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Mother’s Day was coming the next week, and the teacher for the men’s group at church was leading a discussion relative to the importance of women in our lives.
“So would any of you like to share a story about a woman that changed your life?” the teacher asked.
A few men shared a story or two. Then Bart, who everyone knew had been quite a prankster when he was young, raised his hand. The teacher called on him.
Bart smiled. “I guess I can share this story about my mother, even though I’m not sure what she would say if she knew I told you. But I can credit her for turning my life from one of constantly doing things that probably bordered on the edge of criminal to one that was better.
“The girls in the community always had a summer camp they all attended for a week. There would usually be over a hundred girls and their leaders, so the woman who was chosen to be the camp director had to be a no-nonsense kind of woman. She needed to be tough, but loving. It happened that one year, the woman asked to take on this assignment was my mother.”
Bart paused and looked at us and grinned. “You all know my mother, and you know that she is just that kind of woman. I knew it as well because I had pushed the boundaries with her many times.
“One of the things that the guys my age always did as a joke was to sneak into the girls’ camp and play some pranks. We might do stuff like tip over an outhouse, or take girls’ clothes drying on clotheslines and throw them into the pool. But if we were really daring, we would try to toilet paper the women leaders’ cabin or do something else to it.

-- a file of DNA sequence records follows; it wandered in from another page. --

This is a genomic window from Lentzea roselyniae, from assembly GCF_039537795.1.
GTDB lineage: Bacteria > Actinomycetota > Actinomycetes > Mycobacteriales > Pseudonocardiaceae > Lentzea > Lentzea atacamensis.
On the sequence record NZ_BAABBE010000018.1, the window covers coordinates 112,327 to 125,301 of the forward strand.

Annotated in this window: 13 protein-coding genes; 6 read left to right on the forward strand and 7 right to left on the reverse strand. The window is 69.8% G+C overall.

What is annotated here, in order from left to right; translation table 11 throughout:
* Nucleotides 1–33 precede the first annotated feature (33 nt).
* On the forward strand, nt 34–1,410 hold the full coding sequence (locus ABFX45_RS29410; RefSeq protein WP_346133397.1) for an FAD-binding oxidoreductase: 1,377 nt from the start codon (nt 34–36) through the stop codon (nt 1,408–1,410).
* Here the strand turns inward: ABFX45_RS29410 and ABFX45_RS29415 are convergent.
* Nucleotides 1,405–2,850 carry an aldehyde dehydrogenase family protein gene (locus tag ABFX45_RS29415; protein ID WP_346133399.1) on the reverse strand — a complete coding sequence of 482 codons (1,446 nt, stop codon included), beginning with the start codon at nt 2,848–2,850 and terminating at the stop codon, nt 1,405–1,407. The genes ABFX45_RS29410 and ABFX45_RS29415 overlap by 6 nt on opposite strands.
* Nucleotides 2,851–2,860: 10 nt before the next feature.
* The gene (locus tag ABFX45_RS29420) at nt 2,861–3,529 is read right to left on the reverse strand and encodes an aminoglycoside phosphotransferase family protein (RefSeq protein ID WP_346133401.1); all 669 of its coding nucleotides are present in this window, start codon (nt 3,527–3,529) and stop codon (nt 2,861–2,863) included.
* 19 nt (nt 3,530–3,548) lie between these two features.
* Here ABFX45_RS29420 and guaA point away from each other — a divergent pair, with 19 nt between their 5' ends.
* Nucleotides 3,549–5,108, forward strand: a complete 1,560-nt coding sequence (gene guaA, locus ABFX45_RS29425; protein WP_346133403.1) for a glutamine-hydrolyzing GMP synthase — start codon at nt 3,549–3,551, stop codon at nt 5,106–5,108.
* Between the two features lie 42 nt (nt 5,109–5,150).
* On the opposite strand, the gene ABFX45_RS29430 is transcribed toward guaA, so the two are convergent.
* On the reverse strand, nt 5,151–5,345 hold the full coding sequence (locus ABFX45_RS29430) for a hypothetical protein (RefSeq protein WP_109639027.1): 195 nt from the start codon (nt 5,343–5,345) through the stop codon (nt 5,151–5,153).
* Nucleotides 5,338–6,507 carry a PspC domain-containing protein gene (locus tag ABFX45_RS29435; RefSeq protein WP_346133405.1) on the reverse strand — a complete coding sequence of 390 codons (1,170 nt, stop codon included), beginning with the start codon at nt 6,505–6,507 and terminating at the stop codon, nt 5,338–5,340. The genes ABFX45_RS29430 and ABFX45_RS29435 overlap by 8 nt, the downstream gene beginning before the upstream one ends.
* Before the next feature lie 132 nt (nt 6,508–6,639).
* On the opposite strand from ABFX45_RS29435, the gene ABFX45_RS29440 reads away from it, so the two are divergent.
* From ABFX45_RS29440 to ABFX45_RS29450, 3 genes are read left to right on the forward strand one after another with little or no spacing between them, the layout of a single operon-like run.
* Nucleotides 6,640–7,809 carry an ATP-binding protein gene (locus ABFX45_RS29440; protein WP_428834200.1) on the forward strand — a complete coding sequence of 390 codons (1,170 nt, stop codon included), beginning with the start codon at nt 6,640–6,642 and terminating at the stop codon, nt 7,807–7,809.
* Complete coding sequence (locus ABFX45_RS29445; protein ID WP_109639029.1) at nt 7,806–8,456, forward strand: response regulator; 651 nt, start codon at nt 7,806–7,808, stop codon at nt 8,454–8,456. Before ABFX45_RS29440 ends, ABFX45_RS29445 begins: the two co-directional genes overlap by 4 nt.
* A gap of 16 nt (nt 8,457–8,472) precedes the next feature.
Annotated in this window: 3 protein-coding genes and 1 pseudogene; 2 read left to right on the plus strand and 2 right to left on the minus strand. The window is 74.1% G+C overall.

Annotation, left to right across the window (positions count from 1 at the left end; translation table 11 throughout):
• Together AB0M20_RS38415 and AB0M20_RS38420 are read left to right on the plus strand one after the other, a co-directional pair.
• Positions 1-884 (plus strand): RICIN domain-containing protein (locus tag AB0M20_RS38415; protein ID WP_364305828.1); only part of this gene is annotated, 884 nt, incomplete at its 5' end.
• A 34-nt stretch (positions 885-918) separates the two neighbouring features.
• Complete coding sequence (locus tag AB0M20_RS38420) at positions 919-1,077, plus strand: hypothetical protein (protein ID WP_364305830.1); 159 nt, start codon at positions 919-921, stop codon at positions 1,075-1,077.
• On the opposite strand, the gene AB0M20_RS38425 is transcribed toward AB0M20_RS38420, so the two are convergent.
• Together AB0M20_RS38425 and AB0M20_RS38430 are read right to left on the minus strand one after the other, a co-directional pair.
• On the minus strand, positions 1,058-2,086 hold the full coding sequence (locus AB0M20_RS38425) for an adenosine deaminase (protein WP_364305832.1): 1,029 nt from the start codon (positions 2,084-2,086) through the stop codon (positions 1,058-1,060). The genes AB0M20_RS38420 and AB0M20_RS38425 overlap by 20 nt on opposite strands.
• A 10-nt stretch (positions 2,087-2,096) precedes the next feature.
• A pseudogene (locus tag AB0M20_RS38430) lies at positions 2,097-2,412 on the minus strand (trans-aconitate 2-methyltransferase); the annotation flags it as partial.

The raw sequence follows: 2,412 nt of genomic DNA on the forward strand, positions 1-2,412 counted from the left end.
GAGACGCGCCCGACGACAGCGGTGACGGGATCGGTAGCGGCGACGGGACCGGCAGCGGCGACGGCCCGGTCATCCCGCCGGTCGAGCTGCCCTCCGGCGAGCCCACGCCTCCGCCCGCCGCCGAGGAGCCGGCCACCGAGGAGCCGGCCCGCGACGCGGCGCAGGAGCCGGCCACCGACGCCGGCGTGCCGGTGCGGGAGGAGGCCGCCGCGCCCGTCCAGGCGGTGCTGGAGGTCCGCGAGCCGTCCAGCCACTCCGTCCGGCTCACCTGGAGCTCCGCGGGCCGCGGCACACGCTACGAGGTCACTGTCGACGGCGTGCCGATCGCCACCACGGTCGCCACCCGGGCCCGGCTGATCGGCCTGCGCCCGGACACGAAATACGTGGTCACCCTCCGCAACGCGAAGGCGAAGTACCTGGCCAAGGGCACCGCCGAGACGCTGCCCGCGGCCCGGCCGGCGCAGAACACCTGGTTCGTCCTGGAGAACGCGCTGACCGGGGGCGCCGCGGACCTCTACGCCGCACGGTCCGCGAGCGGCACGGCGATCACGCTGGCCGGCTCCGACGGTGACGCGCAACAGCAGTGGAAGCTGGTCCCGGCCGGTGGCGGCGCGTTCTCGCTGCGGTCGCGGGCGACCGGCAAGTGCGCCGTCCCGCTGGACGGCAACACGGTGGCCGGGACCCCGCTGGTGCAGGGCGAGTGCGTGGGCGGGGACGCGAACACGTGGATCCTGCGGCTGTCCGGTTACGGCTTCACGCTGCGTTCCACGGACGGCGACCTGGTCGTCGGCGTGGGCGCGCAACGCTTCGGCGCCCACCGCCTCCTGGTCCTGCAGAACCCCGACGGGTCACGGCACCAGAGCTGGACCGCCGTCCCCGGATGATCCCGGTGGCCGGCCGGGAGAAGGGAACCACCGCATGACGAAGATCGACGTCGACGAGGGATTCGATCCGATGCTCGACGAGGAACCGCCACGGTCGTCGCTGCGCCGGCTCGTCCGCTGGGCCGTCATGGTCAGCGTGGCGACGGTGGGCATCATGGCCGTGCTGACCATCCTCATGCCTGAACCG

“Knowing it was my mother in charge, I almost didn’t sneak into the camp with my friends, but they eventually talked me into it. We snuck in and had pulled a few pranks when one the boys suggested we should hit the leaders’ cabin.
“I tried to talk them out of it, reminding them my mother was one in charge, but they said that was all the more reason we should do it. I reluctantly agreed, and we moved a portable outhouse in front of the cabin door. I thought that would be a safe prank since the women couldn’t get out to get us.
“But the women heard us and opened their door, only to find it blocked. We boys scattered, laughing, until we heard the air horn. Some men were stationed around the camp to watch for us, and the horn was a signal to them. The women couldn’t get out of their cabin, but they didn’t need to to blow the horn. The men converged on us, and soon all five of us boys were rounded up. The men moved the outhouse to let the women out, and we boys quickly found ourselves standing in front of my mother.
“The sheriff was called, and when he and a deputy arrived, my mother pointed at the other four boys and said, ‘You can do what you want with these four.’ Then she pointed at me and said, ‘But this one goes to jail for the rest of the week until girls’ camp is over.’”
“Did they actually arrest you?” Old Evan asked.
Bart nodded. “That was a Tuesday, and my mom didn’t come to get me out of jail until the next Monday.”
“That’s pretty harsh for a few pranks,” Evan said.
“To be honest, I wasn’t too concerned about spending a week in jail,” Bart said. “What I was afraid of, and rightly so, was the punishment I would have when I faced my mom and dad.”
“Was it pretty bad?” I asked.
Bart nodded. “I tried to blame it on my friends, but that just made it worse, since my mom said I needed to learn to not let my friends talk me into doing bad things. But the punishment helped me realize that even the smallest of deeds can have consequences.”
Bart smiled. “And that’s why I appreciate my mother.”